This lesson was created by Rebecca Harris after being a part of the Arctic Glacial Lakes PolarTREC Expedition. She was inspired by how important suspended sediment, something so often overlooked by non scientists, was for developing paleoclimate models as well as ecosystems. Students will observe a watershed or a model of a watershed to make predictions about what might
This lesson plan was created by after being a part of the Arctic Glacial Lakes PolarTREC Expedition. I was inspired by the massive amount of data collected over the course of the research project and the complexity of hydrology in glaciated and non-glaciated basins in the Brooks Range of Alaska. Students will work together to make hypotheses about patterns
In August 2017, I spent two weeks at Lake Peters, in the Arctic National Wildlife Refuge. My team included Darrell Kaufman, project co-PI and Professor in the School of Earth Sciences & Environmental Sustainability, Ellie Broadman, graduate student and PolarTREC researcher, and graduate student Chris Benson, all of Northern Arizona University. Our research was part of the final
Teacher Rebecca Harris and Researcher Ellie Broadman discuss field work, weather and life at the remote field site near Lake Peters, Alaska as part of the Arctic Glacial Lakes Expedition. This live event was broadcast from Kaktovik, Alaska.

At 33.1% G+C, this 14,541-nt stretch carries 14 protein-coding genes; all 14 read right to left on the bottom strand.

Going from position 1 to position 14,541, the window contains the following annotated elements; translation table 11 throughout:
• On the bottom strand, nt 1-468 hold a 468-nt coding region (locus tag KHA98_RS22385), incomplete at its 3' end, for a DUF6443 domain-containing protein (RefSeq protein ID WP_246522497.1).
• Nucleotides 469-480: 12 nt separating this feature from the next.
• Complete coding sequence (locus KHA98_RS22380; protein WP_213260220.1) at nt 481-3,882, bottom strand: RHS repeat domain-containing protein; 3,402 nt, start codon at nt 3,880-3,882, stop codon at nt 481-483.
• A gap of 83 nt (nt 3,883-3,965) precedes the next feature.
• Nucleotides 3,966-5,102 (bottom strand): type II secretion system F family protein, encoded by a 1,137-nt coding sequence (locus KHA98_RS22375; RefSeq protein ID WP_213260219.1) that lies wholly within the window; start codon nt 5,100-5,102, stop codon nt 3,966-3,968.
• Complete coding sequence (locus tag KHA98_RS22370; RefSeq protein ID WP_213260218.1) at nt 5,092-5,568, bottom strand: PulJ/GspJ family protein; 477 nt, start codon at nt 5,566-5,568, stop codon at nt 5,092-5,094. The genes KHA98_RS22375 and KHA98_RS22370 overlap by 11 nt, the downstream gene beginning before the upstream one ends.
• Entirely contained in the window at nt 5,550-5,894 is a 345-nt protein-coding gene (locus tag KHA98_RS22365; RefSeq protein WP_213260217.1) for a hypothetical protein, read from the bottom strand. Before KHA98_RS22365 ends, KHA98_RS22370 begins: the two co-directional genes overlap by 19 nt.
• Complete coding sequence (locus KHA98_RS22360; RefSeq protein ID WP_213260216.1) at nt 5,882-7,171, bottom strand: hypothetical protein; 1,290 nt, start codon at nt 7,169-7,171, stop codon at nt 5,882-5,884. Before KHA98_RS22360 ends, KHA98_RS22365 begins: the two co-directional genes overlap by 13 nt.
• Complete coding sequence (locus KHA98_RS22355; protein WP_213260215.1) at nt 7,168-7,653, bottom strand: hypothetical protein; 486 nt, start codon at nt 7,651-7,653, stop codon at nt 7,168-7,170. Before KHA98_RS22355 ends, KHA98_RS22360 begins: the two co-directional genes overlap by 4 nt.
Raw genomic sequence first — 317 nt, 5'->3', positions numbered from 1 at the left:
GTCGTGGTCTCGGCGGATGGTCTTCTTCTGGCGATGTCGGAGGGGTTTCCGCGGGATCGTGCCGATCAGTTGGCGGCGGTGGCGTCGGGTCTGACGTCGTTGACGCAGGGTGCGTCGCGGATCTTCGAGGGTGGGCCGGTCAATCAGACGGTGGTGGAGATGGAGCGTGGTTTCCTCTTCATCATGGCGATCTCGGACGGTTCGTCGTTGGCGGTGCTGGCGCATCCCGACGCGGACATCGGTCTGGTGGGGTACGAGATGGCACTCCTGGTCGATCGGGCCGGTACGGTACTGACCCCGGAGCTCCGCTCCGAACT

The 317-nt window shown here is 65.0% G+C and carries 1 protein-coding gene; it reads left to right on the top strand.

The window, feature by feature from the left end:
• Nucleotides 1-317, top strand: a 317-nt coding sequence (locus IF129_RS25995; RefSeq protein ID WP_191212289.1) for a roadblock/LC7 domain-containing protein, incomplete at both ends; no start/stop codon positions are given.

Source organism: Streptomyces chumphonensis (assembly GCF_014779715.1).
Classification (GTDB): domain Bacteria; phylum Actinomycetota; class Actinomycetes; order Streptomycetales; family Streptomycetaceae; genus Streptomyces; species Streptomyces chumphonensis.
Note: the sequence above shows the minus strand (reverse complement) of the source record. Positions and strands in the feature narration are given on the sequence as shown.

Researcher Elizabeth Webb discusses her experiences working in the field with a PolarTREC teacher. She worked with John Wood in 2011 and 2012, and Tom Lane in 2013, on the Carbon Balance in Warming and Drying Tundra expedition near Healy, Alaska. (She primarily discusses her time with John Wood since this interview was taken in 2013, before Tom Lane's expedition.)
How a PolarTREC Teacher Makes a HUGE impact with Polar Day!
PolarTREC alumni teacher John Wood organized a Polar Day at his school and it was a great success. This event is part of his ongoing commitment to sharing polar science with his students, many years after his expedition! Here is John's synopsis of the events, with some photos and
Soil decomposers, such as some bacteria and fungi, obtain energy needed for life from dead and decomposing plant and animal remains, known as soil organic matter. Soil organic matter is important to local ecosystems because it affects soil structure, regulates soil moisture and temperature, and provides energy and nutrients to soil organisms. It is also important globally, because
The local on-line newsletter interviewed Mr. Wood over the phone and talks about the upcoming expedition to the interior tundra of Alaska and how it will involve the students at Talbert Middle School in Fountain Valley.
PolarConnect event with John Wood and Dr. Sue Natali participating in the Carbon Balance in Warming and Drying Tundra expedition in Healy Alaska. There were some technical difficulties in the archive, so you can access Part 1 of the archive here and Part 2 of the archive is here.